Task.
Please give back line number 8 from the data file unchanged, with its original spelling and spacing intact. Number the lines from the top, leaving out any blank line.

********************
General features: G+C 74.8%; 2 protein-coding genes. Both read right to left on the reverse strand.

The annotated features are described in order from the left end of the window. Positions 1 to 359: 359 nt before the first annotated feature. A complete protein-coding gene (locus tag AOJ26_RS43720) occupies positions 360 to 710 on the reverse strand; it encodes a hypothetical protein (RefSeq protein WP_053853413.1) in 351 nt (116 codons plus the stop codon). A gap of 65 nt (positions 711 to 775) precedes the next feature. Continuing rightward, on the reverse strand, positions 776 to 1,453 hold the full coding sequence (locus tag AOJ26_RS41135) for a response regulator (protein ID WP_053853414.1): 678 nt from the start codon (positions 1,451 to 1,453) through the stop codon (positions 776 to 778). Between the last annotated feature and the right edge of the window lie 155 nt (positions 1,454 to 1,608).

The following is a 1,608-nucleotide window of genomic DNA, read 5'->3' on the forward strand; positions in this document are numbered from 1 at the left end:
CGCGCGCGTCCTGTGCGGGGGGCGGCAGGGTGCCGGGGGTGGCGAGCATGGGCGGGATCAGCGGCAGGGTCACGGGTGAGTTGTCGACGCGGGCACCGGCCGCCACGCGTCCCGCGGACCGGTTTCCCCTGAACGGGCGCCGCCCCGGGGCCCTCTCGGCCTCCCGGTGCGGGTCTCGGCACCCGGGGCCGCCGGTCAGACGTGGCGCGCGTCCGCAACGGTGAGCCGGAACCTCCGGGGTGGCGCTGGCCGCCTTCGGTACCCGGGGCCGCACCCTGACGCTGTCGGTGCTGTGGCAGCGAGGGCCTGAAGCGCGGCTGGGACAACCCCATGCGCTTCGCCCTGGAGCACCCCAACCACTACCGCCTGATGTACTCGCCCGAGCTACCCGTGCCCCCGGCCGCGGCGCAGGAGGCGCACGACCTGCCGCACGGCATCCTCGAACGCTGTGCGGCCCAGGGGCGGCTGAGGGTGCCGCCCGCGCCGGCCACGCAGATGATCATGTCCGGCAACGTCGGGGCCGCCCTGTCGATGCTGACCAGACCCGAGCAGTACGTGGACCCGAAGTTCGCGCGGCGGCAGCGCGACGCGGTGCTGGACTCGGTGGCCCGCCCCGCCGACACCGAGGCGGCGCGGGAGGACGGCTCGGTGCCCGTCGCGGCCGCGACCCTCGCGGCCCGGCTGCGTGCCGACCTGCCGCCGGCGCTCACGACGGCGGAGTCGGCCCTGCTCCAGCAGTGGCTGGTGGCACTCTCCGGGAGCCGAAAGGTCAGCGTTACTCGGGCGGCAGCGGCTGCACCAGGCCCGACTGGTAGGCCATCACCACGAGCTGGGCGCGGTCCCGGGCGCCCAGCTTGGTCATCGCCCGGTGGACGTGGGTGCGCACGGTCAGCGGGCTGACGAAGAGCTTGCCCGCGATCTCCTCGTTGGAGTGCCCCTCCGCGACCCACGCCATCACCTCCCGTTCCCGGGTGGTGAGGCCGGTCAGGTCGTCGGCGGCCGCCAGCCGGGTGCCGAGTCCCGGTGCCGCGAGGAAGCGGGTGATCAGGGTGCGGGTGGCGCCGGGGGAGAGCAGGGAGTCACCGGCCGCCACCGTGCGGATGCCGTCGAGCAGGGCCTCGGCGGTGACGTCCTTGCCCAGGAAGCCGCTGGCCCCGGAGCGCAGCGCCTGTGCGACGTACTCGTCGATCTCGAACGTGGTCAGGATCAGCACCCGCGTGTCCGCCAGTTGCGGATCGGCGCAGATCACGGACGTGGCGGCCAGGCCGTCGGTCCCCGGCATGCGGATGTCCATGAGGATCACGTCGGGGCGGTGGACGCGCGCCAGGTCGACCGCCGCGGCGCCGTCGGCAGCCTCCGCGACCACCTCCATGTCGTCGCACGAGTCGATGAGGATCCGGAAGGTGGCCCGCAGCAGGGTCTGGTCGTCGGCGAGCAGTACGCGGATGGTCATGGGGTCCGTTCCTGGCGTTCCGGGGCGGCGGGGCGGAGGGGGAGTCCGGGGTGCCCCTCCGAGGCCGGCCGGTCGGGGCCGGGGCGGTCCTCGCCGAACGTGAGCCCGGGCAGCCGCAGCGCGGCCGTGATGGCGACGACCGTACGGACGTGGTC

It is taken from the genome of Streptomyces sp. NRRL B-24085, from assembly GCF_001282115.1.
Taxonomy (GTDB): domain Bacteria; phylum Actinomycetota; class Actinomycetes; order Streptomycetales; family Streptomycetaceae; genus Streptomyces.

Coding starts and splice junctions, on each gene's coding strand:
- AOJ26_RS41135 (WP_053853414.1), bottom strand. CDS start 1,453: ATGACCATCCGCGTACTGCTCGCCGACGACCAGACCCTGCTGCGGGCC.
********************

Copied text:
- AOJ26_RS41135 (WP_053853414.1), bottom strand. CDS start 1,453: ATGACCATCCGCGTACTGCTCGCCGACGACCAGACCCTGCTGCGGGCC.